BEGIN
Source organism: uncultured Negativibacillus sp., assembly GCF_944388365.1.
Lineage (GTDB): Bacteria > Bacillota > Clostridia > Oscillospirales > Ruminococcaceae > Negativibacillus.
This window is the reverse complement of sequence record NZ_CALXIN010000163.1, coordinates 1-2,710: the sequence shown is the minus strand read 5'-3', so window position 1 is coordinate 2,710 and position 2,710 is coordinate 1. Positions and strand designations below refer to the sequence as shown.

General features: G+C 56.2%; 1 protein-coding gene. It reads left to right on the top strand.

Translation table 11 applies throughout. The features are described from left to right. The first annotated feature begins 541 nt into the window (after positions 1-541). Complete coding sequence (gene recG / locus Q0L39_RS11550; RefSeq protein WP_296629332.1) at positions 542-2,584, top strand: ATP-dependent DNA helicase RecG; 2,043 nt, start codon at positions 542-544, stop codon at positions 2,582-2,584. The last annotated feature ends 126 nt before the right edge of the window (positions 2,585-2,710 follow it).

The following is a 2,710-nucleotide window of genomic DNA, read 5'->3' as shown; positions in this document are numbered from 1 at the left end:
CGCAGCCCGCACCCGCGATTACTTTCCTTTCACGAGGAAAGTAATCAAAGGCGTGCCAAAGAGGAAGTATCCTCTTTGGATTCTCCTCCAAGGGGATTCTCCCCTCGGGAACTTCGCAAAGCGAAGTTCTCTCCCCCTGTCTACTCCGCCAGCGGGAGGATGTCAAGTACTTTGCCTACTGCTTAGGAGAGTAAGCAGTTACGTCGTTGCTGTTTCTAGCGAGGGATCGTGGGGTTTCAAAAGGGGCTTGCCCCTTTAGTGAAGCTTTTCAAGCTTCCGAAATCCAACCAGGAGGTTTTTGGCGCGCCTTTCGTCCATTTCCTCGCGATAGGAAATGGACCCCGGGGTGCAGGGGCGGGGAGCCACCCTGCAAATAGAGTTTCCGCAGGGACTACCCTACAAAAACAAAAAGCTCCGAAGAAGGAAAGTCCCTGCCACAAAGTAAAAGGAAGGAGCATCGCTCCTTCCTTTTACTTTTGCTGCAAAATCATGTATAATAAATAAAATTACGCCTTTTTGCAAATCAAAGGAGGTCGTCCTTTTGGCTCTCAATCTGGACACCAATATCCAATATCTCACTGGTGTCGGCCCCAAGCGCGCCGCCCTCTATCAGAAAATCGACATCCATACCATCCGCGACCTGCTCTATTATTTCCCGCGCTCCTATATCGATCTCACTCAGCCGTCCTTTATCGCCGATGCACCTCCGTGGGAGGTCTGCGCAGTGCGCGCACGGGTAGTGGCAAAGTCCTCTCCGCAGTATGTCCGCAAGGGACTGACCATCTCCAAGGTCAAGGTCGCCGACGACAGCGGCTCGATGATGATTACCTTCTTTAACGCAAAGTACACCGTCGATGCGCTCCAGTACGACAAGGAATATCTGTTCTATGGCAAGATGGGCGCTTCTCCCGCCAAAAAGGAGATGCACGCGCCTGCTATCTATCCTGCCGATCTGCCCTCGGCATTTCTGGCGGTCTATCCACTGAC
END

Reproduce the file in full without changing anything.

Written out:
Source organism: uncultured Negativibacillus sp., assembly GCF_944388365.1.
Lineage (GTDB): Bacteria > Bacillota > Clostridia > Oscillospirales > Ruminococcaceae > Negativibacillus.
This window is the reverse complement of sequence record NZ_CALXIN010000163.1, coordinates 1-2,710: the sequence shown is the minus strand read 5'-3', so window position 1 is coordinate 2,710 and position 2,710 is coordinate 1. Positions and strand designations below refer to the sequence as shown.

General features: G+C 56.2%; 1 protein-coding gene. It reads left to right on the top strand.

Translation table 11 applies throughout. The features are described from left to right. The first annotated feature begins 541 nt into the window (after positions 1-541). Complete coding sequence (gene recG / locus Q0L39_RS11550; RefSeq protein WP_296629332.1) at positions 542-2,584, top strand: ATP-dependent DNA helicase RecG; 2,043 nt, start codon at positions 542-544, stop codon at positions 2,582-2,584. The last annotated feature ends 126 nt before the right edge of the window (positions 2,585-2,710 follow it).

The following is a 2,710-nucleotide window of genomic DNA, read 5'->3' as shown; positions in this document are numbered from 1 at the left end:
CGCAGCCCGCACCCGCGATTACTTTCCTTTCACGAGGAAAGTAATCAAAGGCGTGCCAAAGAGGAAGTATCCTCTTTGGATTCTCCTCCAAGGGGATTCTCCCCTCGGGAACTTCGCAAAGCGAAGTTCTCTCCCCCTGTCTACTCCGCCAGCGGGAGGATGTCAAGTACTTTGCCTACTGCTTAGGAGAGTAAGCAGTTACGTCGTTGCTGTTTCTAGCGAGGGATCGTGGGGTTTCAAAAGGGGCTTGCCCCTTTAGTGAAGCTTTTCAAGCTTCCGAAATCCAACCAGGAGGTTTTTGGCGCGCCTTTCGTCCATTTCCTCGCGATAGGAAATGGACCCCGGGGTGCAGGGGCGGGGAGCCACCCTGCAAATAGAGTTTCCGCAGGGACTACCCTACAAAAACAAAAAGCTCCGAAGAAGGAAAGTCCCTGCCACAAAGTAAAAGGAAGGAGCATCGCTCCTTCCTTTTACTTTTGCTGCAAAATCATGTATAATAAATAAAATTACGCCTTTTTGCAAATCAAAGGAGGTCGTCCTTTTGGCTCTCAATCTGGACACCAATATCCAATATCTCACTGGTGTCGGCCCCAAGCGCGCCGCCCTCTATCAGAAAATCGACATCCATACCATCCGCGACCTGCTCTATTATTTCCCGCGCTCCTATATCGATCTCACTCAGCCGTCCTTTATCGCCGATGCACCTCCGTGGGAGGTCTGCGCAGTGCGCGCACGGGTAGTGGCAAAGTCCTCTCCGCAGTATGTCCGCAAGGGACTGACCATCTCCAAGGTCAAGGTCGCCGACGACAGCGGCTCGATGATGATTACCTTCTTTAACGCAAAGTACACCGTCGATGCGCTCCAGTACGACAAGGAATATCTGTTCTATGGCAAGATGGGCGCTTCTCCCGCCAAAAAGGAGATGCACGCGCCTGCTATCTATCCTGCCGATCTGCCCTCGGCATTTCTGGCGGTCTATCCACTGAC